Differences in access to medications may be related to socioeconomic disparities in outcomes among individuals with systemic lupus erythematosus (SLE). We investigated county-level socioeconomic status (SES) and corticosteroid, hydroxychloroquine and immunosuppressant use among individuals in the low-income US Medicaid population.
From the US Medicaid Analytic eXtract (MAX) data, containing all billing claims from 2000 to 2004, we identified adults, aged 18 to 65, with incident SLE (≥3 SLE ICD-9 codes (710.0), >30 days apart, with 24 months of prior enrollment without SLE claims). Sex, age, race/ethnicity, ZIP code, and geographic region were obtained. We determined health professional shortage areas, number of state-level rheumatologists, and county-level SES using a validated composite of US Census variables. Our outcome measures were use at any time of corticosteroids, hydroxychloroquine, or an immunosuppressant (azathioprine, mycophenolate mofetil, cyclophosphamide, cyclosporine or tacrolimus). We used multivariable logistic regression to examine relationships between sociodemographic variables and medication prescriptions.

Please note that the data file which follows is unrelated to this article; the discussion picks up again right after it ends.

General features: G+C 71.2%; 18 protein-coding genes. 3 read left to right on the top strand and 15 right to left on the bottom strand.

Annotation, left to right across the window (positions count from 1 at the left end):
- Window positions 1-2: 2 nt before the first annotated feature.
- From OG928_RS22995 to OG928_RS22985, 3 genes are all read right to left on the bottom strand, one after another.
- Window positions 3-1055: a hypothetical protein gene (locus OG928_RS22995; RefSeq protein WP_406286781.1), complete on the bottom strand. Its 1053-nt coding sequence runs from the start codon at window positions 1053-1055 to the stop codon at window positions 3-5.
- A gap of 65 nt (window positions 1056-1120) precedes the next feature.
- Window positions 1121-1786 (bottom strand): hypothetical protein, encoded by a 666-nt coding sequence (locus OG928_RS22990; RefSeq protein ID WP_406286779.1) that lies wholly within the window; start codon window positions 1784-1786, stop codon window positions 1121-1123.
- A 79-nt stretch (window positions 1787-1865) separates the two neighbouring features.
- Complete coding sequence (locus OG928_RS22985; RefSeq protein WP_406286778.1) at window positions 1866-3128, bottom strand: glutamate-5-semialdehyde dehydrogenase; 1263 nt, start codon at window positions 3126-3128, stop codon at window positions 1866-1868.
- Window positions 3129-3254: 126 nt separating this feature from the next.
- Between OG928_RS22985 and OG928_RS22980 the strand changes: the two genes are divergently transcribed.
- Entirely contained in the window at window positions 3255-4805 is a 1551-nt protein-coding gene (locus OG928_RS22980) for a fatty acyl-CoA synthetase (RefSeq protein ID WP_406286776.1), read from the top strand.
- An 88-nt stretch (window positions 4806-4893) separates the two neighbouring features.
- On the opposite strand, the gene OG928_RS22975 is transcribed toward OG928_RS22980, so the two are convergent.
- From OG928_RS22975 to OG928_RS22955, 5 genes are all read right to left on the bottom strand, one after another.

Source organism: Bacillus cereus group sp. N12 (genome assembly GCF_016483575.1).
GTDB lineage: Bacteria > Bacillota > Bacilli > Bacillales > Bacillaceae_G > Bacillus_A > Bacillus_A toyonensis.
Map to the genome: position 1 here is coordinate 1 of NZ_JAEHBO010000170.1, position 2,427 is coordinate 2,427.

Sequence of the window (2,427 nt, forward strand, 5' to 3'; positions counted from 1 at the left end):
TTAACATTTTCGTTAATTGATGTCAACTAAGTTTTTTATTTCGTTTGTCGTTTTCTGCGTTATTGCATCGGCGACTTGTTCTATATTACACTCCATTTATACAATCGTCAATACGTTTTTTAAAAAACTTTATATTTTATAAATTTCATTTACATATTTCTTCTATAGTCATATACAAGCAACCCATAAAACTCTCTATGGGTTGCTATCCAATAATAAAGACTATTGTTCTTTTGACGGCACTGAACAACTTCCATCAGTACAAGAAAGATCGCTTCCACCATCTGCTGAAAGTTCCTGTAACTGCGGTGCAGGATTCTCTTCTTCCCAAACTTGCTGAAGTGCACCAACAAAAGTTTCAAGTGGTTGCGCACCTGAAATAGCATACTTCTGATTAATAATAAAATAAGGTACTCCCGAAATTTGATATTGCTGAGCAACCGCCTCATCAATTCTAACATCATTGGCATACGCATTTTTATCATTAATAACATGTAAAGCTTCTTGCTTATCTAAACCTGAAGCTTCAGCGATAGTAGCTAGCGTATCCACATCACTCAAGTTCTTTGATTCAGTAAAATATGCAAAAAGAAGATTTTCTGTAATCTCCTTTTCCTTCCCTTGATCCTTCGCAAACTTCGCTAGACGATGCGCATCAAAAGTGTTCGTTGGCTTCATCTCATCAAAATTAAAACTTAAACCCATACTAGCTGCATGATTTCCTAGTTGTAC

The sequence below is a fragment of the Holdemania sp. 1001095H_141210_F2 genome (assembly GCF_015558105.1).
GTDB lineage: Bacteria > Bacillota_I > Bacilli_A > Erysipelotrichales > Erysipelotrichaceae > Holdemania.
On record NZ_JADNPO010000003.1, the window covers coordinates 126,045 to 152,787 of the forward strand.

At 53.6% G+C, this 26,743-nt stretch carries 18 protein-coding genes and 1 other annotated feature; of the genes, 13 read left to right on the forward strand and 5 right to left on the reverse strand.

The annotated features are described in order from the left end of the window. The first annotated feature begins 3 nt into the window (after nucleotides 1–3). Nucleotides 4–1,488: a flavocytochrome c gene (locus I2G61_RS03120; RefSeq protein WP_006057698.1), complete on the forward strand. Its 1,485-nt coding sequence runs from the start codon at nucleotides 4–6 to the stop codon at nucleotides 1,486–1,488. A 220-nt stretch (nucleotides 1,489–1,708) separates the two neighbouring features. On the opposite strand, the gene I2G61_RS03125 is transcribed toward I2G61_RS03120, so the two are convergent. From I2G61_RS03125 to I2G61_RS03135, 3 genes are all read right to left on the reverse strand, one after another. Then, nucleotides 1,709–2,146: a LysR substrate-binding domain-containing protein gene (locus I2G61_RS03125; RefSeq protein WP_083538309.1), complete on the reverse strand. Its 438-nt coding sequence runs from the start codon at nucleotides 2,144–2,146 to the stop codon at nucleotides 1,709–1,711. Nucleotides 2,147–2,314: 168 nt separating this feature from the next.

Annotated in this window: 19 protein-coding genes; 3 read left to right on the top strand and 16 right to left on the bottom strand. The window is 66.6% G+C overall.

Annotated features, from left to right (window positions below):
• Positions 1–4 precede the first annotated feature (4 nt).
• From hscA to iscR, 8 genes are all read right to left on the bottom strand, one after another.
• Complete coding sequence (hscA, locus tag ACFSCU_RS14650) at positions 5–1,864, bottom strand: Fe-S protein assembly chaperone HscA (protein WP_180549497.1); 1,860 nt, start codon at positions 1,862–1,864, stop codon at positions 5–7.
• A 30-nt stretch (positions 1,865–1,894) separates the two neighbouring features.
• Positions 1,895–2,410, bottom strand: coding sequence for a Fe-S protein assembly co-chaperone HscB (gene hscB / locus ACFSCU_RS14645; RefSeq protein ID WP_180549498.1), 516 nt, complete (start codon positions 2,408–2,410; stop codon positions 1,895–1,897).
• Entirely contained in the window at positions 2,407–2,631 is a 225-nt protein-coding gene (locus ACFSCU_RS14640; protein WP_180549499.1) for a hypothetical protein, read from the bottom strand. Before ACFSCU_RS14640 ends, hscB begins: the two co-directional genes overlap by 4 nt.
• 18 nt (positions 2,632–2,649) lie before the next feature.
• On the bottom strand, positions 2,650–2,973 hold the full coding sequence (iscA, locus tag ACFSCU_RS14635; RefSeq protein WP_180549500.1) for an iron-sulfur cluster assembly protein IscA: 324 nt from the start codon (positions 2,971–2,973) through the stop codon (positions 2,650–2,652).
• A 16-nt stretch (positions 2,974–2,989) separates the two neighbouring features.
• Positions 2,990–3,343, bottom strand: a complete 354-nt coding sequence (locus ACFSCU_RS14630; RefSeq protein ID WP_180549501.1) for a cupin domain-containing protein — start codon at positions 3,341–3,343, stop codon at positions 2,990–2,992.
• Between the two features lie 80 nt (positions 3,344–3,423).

Of 3,965 Medicaid enrollees with incident SLE, the mean age was 39.5 ± 12; 94.1% were female, 41.2% African American, 33.7% White, and 15.2% Hispanic. A total of 67.4% received corticosteroids, 49.5% received hydroxychloroquine, and 17.5% received an immunosuppressant. Adjusting for months of enrollment, 77.5% of patients in the lowest SES quartile received corticosteroids compared with 65.9% in the highest (OR = 1.8, 95% CI = 1.27 to 2.58). In our fully adjusted model (Table 1), increasing county-level SES among Medicaid enrollees with incident SLE was associated with a lower odds of receiving a corticosteroid prescription, but a higher odds of receiving an immunosuppressant prescription. Hydroxychloroquine use did not vary significantly by SES.
Table 1. Medication prescriptions among Medicaid enrollees with incident SLE, 2000 to 2004 according to county-level SESa
In higher SES areas, corticosteroid use among patients with incident SLE appears to be less frequent, while immunosuppressant use may be more frequent. Further studies are necessary to determine whether medication differences contribute to disparities in outcomes.